7 February 2012

BOOK REVIEW: "Special Topics in Calamity Physics" - Marisha Pessl

photo source: [viliflik.wordpress.com]

To start off, everyone to whom I told that I was reading a book called „Special Topics in Calamity Physics“ looked at me in a weird way and probably wondered who and why forced me to do it. I guess it’s quite improbable to imagine me engaging in a new passion of the highly complex subject of physics ^^ I was tempted to read it when I once saw the book cover in a library being praised with a quote from Audrey Niffenegger (whose book “The Time Traveler’s Wife” I really enjoyed).  Another one compared Marisha Pessl’s style with that of “The Virgin Suicides” by Jeffrey Eugenides which is one of my favourite books. But wasn’t there some kind of wise saying advising you not to judge a book by its cover? Well, this book is probably the proof to why the saying is plausible.

In the beginning you feel quite enthusiastic. The style seems unusual and unique, you get interested in the characters being crafted, and at first there are only Blue and her father Gareth. Yes, a girl named Blue. And she does present an account of how much she had to suffer while growing up and in school because of that name. Guess someone should have given this book to Beyoncé while she was pregnant to prevent her from naming her daughter Blue Ivy.

With time you just realize that the story is not interesting enough. It’s difficult to stick to continue reading the book as there is absolutely nothing that makes you want to carry on and find out more about. The next thing is the style which you thought of as entertaining in the beginning, but which simply becomes plain annoying. Believe me, it’s not fun to see quotations being made to other books in almost every third sentence. Besides from that, the story gets somewhat more captivating only way past the middle of the book.

And then the shock. The ending. It’s devastating. By this point you’ve already come to accept the weird style which you even consider charming – BUT! Even with an ending like that, and it’s extraordinary, you can’t make up for 450 pages of dreadful reading. Why on Earth does this revelation needs to stay secret until the last 50 pages?! Sure, it improves the whole judgment of the book, but you know what? It’s just too late! And in addition to that, the whole conclusion is a bit far-fetched. It reminds me of a detective story I once read: a man is killed in an apartment behind locked doors and locked windows; and there are simply no clues inside of that room. That’s the way you feel when trying to solve the mystery behind “Special Topics in Calamity Physics”. The resolution in the end of both stories are comparable, when in the detective story it’s a monkey, which traveled on a ship from Peru to Great Britain, climbed through the window and strangled that man. Pretty absurd? Something you wouldn’t have ever guessed? But you’re still not satisfied with that solution because it’s just so surreal?  You can expect something similar with Marisha Pessl’s book as well!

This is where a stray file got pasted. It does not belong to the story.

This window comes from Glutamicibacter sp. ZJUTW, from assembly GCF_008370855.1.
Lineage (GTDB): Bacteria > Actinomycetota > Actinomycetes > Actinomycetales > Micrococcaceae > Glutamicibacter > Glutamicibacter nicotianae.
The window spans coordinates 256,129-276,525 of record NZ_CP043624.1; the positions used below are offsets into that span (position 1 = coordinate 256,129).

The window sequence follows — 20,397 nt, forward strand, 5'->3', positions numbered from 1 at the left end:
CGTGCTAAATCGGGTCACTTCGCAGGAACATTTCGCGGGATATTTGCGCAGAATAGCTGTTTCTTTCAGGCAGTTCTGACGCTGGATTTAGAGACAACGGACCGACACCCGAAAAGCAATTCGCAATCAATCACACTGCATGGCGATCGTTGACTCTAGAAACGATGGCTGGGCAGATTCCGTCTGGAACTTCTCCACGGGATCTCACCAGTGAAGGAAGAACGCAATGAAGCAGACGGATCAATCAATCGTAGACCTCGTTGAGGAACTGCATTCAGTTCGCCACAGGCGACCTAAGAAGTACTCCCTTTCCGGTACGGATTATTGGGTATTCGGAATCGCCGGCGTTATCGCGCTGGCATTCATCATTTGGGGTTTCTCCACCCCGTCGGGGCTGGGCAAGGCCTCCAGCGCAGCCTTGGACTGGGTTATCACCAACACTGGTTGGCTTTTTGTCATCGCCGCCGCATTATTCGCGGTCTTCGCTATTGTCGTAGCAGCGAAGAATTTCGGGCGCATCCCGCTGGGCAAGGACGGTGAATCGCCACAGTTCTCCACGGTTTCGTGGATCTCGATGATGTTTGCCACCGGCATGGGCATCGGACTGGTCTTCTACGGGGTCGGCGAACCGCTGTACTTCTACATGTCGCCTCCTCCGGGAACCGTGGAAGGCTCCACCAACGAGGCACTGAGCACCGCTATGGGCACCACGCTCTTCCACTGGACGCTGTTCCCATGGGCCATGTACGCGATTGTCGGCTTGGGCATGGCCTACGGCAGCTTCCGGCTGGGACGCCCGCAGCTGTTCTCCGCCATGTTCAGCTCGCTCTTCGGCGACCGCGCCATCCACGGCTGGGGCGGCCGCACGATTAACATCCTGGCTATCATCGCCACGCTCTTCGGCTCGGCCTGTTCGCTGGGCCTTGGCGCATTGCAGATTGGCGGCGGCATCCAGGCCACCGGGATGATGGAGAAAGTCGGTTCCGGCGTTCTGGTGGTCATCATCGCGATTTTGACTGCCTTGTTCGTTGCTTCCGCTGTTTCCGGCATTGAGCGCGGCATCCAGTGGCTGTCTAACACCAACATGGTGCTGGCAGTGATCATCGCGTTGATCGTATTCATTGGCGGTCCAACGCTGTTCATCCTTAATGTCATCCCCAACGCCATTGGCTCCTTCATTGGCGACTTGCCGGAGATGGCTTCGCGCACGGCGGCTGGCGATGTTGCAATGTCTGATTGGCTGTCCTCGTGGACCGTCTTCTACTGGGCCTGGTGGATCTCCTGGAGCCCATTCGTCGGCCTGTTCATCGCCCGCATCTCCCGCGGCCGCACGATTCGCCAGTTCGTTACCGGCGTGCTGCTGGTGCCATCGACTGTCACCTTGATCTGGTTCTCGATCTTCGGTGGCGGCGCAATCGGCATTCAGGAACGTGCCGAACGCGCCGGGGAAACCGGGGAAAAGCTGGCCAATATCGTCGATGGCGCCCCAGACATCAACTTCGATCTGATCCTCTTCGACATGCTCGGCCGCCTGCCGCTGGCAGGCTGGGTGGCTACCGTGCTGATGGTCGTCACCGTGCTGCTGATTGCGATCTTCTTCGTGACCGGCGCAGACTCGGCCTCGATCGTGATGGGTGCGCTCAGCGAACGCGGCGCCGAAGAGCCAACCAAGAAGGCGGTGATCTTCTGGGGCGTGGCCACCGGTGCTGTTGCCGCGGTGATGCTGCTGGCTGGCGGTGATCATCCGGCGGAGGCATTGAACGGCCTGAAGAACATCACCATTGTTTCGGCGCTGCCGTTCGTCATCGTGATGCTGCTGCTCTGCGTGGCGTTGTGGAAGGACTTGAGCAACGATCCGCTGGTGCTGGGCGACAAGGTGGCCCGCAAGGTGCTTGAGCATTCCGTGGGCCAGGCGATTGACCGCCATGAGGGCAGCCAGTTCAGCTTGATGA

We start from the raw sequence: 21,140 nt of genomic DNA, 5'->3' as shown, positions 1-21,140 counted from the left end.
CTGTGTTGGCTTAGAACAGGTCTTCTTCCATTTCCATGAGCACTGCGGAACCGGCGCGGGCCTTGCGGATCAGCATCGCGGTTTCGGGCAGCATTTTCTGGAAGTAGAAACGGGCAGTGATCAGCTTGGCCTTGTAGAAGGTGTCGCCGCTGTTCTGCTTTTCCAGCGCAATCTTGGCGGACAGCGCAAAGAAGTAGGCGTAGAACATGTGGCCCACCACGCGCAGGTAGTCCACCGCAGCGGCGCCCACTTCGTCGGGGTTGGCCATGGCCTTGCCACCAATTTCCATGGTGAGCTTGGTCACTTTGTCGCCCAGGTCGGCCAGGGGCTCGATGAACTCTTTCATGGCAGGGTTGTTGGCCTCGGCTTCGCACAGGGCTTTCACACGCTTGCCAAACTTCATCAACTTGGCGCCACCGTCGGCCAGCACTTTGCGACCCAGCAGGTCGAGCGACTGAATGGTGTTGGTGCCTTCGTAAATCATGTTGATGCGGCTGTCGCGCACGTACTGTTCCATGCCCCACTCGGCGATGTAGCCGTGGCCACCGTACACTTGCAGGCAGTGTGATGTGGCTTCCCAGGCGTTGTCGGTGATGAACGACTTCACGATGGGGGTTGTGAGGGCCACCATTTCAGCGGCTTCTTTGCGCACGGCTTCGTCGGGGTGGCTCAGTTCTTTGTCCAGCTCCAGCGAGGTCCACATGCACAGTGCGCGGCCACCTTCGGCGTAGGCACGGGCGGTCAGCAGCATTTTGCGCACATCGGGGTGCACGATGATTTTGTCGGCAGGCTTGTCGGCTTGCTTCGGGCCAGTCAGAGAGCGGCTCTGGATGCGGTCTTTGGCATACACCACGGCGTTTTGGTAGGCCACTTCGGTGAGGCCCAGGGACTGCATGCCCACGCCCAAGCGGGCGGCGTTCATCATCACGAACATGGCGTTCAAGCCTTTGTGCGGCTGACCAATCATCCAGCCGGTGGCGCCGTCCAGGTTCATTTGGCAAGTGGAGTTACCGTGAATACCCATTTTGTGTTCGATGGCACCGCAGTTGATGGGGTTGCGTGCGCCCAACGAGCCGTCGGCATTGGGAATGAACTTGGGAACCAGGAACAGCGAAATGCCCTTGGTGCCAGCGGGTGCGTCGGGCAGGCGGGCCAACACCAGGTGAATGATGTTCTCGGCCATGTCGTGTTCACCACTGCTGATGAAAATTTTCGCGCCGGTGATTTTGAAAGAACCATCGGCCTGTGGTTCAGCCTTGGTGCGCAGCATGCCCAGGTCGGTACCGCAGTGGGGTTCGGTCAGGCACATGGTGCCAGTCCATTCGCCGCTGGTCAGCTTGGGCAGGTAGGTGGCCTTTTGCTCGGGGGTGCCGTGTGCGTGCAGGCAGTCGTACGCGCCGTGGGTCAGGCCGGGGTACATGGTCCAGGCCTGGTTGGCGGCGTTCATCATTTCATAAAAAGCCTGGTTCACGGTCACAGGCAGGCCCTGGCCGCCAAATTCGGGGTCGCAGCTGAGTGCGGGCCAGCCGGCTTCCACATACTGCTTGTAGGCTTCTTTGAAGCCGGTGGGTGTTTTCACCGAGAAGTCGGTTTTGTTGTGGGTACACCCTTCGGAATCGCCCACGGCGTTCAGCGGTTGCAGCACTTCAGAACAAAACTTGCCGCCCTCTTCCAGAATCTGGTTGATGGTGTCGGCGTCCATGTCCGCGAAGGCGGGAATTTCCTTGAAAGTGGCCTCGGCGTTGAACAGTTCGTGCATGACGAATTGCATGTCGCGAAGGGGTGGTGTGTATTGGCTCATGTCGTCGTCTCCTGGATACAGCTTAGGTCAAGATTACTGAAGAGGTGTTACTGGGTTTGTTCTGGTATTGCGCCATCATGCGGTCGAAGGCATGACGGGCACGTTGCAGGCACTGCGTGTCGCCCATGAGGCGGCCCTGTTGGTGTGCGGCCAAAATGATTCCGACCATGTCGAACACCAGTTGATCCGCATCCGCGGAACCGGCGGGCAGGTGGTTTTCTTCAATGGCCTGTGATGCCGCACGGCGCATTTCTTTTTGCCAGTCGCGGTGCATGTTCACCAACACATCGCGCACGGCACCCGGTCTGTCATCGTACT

You can see that I wasn’t really impressed by this story and I’m still having a hard time reading it. Is the story bad enough for 2 stars? Yes! Would I recommend the book to anyone else? Maybe, but probably only to hear an other person’s opinion about it. Did I enjoy reading it (which usually automatically deserves the minimum of 3 stars)? Surely not, except for the last 100 pages. Would I really want anyone else to go through the same reading experience I had to endure? I really wouldn’t! So with this short analysis I was finally able to make up my mind: giving it 2 stars and banning it to the list of disappointing reads.  


  1. Interesting review.. but am not sure whether i want to read this or not.. now that you've given it only 2 stars!

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  2. Answer: Hahaha, that's so funny! Thank you so much :)

  3. I don´t know this book!

    Nice words!

    J. Héctor


  4. like your blog! :)


  5. Thank you for your blog, he let me know that many little knowledge, I will put it share to my friends
    Regards:- Sandeep Sharma



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